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Forests 2016, 7(10), 211; doi:10.3390/f7100211

Fire Regime along Latitudinal Gradients of Continuous to Discontinuous Coniferous Boreal Forests in Eastern Canada

1
Département des Sciences Biologiques, Université du Québec à Montréal and Centre for Forest Research, Case postale 8888, Succursale Centre-ville Montréal, QC H3C 3P8, Canada
2
Natural Resources Canada, Canadian Forest Service, Laurentian Forestry Centre, 1055 du PEPS, P.O. Box 10380, Stn. Sainte-Foy, Québec, QC G1V 4C7, Canada
3
Département des Sciences Biologiques, Chaire Industrielle CRSNG UQAT-UQAM en Aménagement Forestier Durable, Université du Québec à Montréal and Centre for Forest Research, Case postale 8888, Succursale Centre-ville Montréal, QC H3C 3P8, Canada
4
Département de Biologie, Chimie et Géographie, Centre for Northern Studies, Université du Québec à Rimouski, 300, Allée des Ursulines, Rimouski, QC G5L 3A1, Canada
5
Forest Research Institute, Université du Québec en Abitibi-Témiscamingue and Université du Québec à Montréal, 445, boul. de l’Université, Rouyn-Noranda, QC J9X 5E4, Canada
*
Author to whom correspondence should be addressed.
Academic Editor: Timothy A. Martin
Received: 6 June 2016 / Revised: 1 September 2016 / Accepted: 8 September 2016 / Published: 24 September 2016
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Abstract

Fire is the main disturbance in North American coniferous boreal forests. In Northern Quebec, Canada, where forest management is not allowed, the landscape is gradually constituted of more opened lichen woodlands. Those forests are discontinuous and show a low regeneration potential resulting from the cumulative effects of harsh climatic conditions and very short fire intervals. In a climate change context, and because the forest industry is interested in opening new territories to forest management in the north, it is crucial to better understand how and why fire risk varies from the north to the south at the transition between the discontinuous and continuous boreal forest. We used time-since-fire (TSF) data from fire archives as well as a broad field campaign in Quebec’s coniferous boreal forests along four north-south transects in order to reconstruct the fire history of the past 150 to 300 years. We performed survival analyses in each transect in order to (1) determine if climate influences the fire risk along the latitudinal gradient; (2) fractionate the transects into different fire risk zones; and (3) quantify the fire cycle—defined as the time required to burn an area equivalent to the size of the study area—of each zone and compare its estimated value with current fire activity. Results suggest that drought conditions are moderately to highly responsible for the increasing fire risk from south to north in the three westernmost transects. No climate influence was observed in the last one, possibly because of its complex physical environment. Fire cycles are shortening from south to north, and from east to west. Limits between high and low fire risk zones are consistent with the limit between discontinuous and continuous forests, established based on recent fire activity. Compared to the last 40 years, fire cycles of the last 150–300 years are shorter. Our results suggest that as drought episodes are expected to become more frequent in the future, fire activity might increase significantly, possibly leading to greater openings within forests. However, if fire activity increases and yet remains within the range of variability of the last 150–300 years, the limit between open and closed forests should stay relatively stable. View Full-Text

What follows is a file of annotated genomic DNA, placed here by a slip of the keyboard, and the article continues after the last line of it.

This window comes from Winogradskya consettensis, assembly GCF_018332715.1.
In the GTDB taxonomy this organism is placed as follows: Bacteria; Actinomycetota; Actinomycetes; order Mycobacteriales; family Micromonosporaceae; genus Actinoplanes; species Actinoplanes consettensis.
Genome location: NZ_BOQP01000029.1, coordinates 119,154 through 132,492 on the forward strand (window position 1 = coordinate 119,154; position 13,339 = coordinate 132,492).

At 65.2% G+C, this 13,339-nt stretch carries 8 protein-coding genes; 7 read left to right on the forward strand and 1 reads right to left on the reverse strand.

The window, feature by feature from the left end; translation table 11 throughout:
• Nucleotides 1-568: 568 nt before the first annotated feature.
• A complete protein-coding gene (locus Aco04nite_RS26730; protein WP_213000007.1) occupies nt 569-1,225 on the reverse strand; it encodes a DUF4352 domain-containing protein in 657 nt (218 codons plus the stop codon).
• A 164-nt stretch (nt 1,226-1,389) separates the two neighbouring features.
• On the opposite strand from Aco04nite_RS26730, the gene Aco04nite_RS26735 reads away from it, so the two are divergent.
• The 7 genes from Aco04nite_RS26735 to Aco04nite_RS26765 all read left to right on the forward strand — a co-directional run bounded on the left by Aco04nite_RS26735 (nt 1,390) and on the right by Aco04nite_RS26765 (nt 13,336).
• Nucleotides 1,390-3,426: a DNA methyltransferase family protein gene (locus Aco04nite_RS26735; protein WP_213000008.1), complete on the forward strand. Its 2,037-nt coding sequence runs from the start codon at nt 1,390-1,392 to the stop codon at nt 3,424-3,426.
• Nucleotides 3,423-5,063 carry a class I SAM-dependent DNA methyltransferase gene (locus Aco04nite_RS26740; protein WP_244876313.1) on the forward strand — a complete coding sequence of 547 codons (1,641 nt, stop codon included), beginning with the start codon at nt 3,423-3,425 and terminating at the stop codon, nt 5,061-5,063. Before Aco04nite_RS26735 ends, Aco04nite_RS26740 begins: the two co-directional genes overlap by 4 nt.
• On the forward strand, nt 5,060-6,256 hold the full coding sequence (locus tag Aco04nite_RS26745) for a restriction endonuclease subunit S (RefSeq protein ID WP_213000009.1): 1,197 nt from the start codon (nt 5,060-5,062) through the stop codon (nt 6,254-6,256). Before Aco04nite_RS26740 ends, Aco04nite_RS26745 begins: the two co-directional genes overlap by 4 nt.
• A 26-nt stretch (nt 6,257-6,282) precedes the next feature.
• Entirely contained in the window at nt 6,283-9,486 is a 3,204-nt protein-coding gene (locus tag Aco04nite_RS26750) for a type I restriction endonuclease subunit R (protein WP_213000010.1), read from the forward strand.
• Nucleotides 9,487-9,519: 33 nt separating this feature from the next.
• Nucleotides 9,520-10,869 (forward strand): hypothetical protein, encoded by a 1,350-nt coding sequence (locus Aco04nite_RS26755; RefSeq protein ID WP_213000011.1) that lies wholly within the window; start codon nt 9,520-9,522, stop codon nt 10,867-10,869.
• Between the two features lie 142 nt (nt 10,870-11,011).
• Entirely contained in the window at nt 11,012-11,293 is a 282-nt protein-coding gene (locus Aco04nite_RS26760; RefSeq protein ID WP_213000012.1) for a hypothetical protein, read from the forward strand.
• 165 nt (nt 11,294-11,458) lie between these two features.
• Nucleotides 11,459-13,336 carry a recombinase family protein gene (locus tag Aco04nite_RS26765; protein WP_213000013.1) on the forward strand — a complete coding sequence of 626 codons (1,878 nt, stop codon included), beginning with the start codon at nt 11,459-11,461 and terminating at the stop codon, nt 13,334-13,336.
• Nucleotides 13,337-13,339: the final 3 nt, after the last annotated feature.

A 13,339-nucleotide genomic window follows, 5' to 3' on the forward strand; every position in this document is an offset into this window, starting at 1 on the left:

Keywords: fire history reconstruction; fire cycle; fire risk; black spruce–moss forests; lichen woodlands; boreal ecosystems; fire weather; survival analyses fire history reconstruction; fire cycle; fire risk; black spruce–moss forests; lichen woodlands; boreal ecosystems; fire weather; survival analyses
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This is an open access article distributed under the Creative Commons Attribution License which permits unrestricted use, distribution, and reproduction in any medium, provided the original work is properly cited. (CC BY 4.0).

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MDPI and ACS Style

Portier, J.; Gauthier, S.; Leduc, A.; Arseneault, D.; Bergeron, Y. Fire Regime along Latitudinal Gradients of Continuous to Discontinuous Coniferous Boreal Forests in Eastern Canada. Forests 2016, 7, 211.

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